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Coccinia grandis (L.) Voigt

Family Name: Cucurbitaceae
Synonyms: Coccinia indica
Common Name: Ivy Gourd, Scarlet-fruited Gourd, 红瓜
Full Sun: 6-8h Little Water Bee Attracting Plants Fruit & Vegetable Ornamental Flowers Climber, Vine and Liana Woody Creeper


Family Name
Genus Epithet
Species Epithet
Name Authority
Name Status (botanical)
Common Names

Classifications and Characteristics

Plant Division Angiosperms (Flowering Seed Plants) (Dicotyledon)
Plant Growth Form Climber, Vine & Liana, Shrub (Trailing)
Lifespan (in Singapore) Perennial
Mode of Nutrition Autotrophic
Plant Shape Irregular


Native Distribution Africa to Malesia
Preferred Climate Zone Tropical, Sub-Tropical / Monsoonal

Description and Ethnobotany

Growth Form A perennial, dioecious vine that can grow up to a length of 20 m.
Roots Plant has tuberous roots and climbs via simple tendrils.
Foliage Leaves are green. Shape can be broadly ovate, subpentagonal to orbicular in shape and may lightly or palmately lobed.
Stems Stems are green and herbaceous when young that turn woody with age.
Flowers Flowers are white and have five petals. Male flowers produced singly or in pairs. Female flowers are produced singly and have a distinctive but small and cylindrical ovary measuring up to 1.5 cm in length.
Fruits Fruits are freshly and elliptical in shape. When young, fruits are green and have white stripes on them. They turn red when mature.
Habitat Plants can be found growing in wastelands and fences in full sun to semi-shade.
Cultivation Prefers to be grown in moist, well-drained soil and humid environment. Provide a trellis for plant to climb on.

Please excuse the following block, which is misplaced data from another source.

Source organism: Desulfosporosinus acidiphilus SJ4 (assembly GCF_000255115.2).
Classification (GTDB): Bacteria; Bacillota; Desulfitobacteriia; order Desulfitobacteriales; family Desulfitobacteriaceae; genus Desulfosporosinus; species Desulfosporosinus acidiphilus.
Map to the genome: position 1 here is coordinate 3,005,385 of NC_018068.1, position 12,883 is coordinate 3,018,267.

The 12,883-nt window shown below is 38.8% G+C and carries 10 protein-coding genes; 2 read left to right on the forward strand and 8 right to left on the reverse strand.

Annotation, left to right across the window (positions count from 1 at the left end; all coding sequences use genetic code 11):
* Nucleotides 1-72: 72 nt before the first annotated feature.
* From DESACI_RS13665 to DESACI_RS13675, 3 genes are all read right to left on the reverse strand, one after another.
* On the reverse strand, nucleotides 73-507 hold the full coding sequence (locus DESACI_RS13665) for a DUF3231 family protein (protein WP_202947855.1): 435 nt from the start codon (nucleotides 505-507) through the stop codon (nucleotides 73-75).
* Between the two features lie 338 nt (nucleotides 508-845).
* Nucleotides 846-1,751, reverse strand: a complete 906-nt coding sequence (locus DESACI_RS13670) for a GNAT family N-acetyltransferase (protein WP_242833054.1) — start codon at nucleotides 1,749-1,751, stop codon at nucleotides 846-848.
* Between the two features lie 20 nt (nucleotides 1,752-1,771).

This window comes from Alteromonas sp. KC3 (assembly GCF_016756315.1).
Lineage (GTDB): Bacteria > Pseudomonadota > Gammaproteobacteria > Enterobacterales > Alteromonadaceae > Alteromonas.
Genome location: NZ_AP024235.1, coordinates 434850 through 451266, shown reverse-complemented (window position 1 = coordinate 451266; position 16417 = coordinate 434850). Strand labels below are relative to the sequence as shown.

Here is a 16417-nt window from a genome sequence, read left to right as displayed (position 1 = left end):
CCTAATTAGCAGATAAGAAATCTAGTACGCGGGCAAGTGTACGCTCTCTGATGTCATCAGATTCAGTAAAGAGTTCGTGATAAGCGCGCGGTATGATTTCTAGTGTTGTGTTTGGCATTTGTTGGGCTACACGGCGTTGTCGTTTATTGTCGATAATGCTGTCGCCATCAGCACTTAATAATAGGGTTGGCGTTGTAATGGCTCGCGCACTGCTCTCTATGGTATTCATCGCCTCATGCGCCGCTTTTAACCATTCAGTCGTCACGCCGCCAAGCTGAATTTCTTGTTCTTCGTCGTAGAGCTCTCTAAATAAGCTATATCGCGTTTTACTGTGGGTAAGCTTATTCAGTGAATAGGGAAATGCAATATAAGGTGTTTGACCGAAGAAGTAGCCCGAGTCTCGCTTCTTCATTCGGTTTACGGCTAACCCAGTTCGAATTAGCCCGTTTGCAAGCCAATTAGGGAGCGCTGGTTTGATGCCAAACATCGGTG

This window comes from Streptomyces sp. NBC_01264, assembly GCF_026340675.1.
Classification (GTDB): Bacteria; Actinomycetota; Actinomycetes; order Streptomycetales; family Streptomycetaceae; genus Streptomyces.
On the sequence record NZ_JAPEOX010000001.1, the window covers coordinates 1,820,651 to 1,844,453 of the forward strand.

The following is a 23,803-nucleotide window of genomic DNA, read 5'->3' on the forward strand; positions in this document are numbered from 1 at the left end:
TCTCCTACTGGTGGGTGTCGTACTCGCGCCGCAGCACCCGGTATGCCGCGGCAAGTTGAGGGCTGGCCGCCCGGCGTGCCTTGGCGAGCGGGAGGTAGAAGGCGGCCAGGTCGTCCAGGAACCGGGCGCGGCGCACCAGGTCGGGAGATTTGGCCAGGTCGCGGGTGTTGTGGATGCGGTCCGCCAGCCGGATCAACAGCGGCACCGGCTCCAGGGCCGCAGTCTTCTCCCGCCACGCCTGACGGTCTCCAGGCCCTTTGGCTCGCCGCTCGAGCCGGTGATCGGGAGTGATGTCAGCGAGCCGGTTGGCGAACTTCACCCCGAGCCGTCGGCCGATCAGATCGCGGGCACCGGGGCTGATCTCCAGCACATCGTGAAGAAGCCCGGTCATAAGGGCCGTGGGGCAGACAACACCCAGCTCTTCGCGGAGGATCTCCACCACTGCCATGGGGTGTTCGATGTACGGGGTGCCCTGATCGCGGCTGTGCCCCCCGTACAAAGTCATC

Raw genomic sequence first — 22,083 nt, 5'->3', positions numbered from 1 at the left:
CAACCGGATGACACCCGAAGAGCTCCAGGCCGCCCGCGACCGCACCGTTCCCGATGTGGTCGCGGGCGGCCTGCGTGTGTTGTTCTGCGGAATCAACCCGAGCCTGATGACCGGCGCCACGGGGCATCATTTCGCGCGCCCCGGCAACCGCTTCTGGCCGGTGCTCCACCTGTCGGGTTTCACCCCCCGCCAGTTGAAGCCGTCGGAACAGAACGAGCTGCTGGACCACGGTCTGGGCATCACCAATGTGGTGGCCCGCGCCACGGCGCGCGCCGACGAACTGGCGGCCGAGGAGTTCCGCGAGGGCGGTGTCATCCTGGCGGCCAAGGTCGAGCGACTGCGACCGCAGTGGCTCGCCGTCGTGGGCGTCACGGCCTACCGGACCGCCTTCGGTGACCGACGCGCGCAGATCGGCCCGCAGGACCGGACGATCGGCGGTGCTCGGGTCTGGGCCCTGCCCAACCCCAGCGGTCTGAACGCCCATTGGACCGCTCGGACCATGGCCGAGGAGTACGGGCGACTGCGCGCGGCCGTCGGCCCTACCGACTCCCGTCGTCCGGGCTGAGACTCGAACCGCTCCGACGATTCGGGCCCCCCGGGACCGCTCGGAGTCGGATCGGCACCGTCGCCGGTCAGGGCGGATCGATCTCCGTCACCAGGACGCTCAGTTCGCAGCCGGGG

Etymology The genus Coccinia means scarlet, which refers to the fruit colour when it ripens. The specific epithet grandis means showy which refers to the attractive colour changes when the fruit ripens from green to scarlet.
Ethnobotanical Uses Edible Plant Parts (Edible Fruits, Edible Leaves, Edible Stems)
Food (Fruit & Vegetable : Young shoots and leaves are edible and prepared by frying, blanching or boiling. Young fruits of non-bitter varieties are used in soups and curries. They can also be fermented or made into dehydrated chips which can be stored for prolonged periods.)
Medicinal ( Fruits are used in folk medicine and purported to potentially useful for the treatment of diabetes.)

Landscaping Features

Desirable Plant Features Ornamental Flowers, Ornamental Fruits
Plant & Rootzone Preference - Tolerance Fertile Loamy Soils, Well-Drained Soils, Moist Soils
Landscape Uses Container Planting

Fauna, Pollination and Dispersal

Fauna Pollination Dispersal Associated Fauna Bee-Attracting

Plant Care and Propagation

Light Preference Full Sun
Water Preference Little Water
Plant Growth Rate Fast
Maintenance Requirements Low
Propagation Method Seed, Stem Cutting
Propagation Method Remarks Propagated from seeds or by using 10 cm long, semi-woody stem-cuttings.


Foliage Retention Evergreen
Mature Foliage Colour(s) Green
Foliar Type Simple / Unifoliate
Foliar Arrangement Along Stem Alternate
Foliar Shape(s) Non-Palm Foliage (Ovate)
Foliar Margin Entire, Sinuate
Typical Foliar Area Microphyll ( 2.25cm2 - 20.25 cm2 )

Non - Foliar and Storage

Stem Type & Modification Woody, Herbaceous
Root Type Underground (Fibrous Root)
Specialised Storage Organ(s) Underground (Root Tuber)

Floral (Angiosperm)

Flower & Plant Sexuality 1 Unisexual Flowers
Flower & Plant Sexuality 2 Dioecious
Flower Colour(s) White
Individual Flower Shape Campaulate / Bell-shaped
Flowering Period Free-Flowering
Flowering Habit Polycarpic

Fruit, Seed & Spore

Mature Fruit Colour(s) - Angiosperms and Gymnosperms Red
Fruit Classification Simple Fruit
Fruit Type 1 Fleshy Fruit
Fruit Type 2 Berry

Image Repository



Master ID 81
Species ID 1377
Flora Disclaimer The information in this website has been compiled from reliable sources, such as reference works on medicinal plants. It is not a substitute for medical advice or treatment and NParks does not purport to provide any medical advice. Readers should always consult his/her physician before using or consuming a plant for medicinal purposes.
Species record last updated on: 06 October 2020.